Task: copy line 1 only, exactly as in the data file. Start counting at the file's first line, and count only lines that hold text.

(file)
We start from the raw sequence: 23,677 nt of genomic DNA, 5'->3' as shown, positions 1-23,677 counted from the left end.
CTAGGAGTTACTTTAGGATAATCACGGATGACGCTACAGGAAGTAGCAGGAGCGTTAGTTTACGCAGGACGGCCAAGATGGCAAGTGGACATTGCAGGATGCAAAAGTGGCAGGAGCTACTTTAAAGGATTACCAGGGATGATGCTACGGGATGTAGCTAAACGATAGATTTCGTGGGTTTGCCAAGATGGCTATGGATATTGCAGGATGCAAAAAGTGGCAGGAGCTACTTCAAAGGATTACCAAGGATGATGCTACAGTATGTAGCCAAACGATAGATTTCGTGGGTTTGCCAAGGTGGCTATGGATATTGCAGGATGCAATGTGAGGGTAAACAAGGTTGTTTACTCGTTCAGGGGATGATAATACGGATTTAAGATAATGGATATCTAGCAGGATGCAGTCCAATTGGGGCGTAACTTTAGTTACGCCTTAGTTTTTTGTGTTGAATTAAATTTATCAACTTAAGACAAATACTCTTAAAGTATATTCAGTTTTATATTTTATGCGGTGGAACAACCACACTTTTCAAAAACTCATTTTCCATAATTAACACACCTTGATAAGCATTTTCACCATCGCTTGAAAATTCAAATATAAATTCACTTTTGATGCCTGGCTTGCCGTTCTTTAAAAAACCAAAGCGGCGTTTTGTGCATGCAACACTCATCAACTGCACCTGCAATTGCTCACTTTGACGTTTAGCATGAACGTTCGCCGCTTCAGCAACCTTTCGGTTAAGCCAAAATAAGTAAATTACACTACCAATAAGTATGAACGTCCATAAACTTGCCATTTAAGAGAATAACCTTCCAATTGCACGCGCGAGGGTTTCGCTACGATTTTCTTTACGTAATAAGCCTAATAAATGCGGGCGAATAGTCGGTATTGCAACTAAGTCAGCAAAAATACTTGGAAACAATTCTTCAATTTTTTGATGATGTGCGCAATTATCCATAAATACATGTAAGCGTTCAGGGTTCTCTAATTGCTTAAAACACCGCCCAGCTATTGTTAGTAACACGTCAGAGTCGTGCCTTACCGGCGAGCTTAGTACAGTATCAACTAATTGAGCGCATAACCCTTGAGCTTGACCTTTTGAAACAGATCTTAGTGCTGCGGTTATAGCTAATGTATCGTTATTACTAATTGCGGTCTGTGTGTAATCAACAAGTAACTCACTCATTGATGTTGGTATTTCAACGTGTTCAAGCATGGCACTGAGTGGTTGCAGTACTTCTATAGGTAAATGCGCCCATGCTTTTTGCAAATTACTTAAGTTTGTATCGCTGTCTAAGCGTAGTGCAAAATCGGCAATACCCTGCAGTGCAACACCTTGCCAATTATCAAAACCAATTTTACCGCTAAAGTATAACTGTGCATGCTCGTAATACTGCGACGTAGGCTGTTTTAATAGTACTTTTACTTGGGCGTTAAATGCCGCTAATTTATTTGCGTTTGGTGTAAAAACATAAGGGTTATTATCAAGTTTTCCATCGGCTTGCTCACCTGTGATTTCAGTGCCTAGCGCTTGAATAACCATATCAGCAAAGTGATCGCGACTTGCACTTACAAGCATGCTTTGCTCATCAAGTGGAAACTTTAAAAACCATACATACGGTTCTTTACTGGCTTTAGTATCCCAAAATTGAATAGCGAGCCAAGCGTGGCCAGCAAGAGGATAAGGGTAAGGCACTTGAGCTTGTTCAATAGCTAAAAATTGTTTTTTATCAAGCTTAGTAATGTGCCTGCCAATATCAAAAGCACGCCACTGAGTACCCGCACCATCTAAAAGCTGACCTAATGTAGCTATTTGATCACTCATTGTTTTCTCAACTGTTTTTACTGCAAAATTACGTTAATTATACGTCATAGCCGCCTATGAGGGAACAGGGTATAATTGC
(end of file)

We start from the raw sequence: 23,677 nt of genomic DNA, 5'->3' as shown, positions 1-23,677 counted from the left end.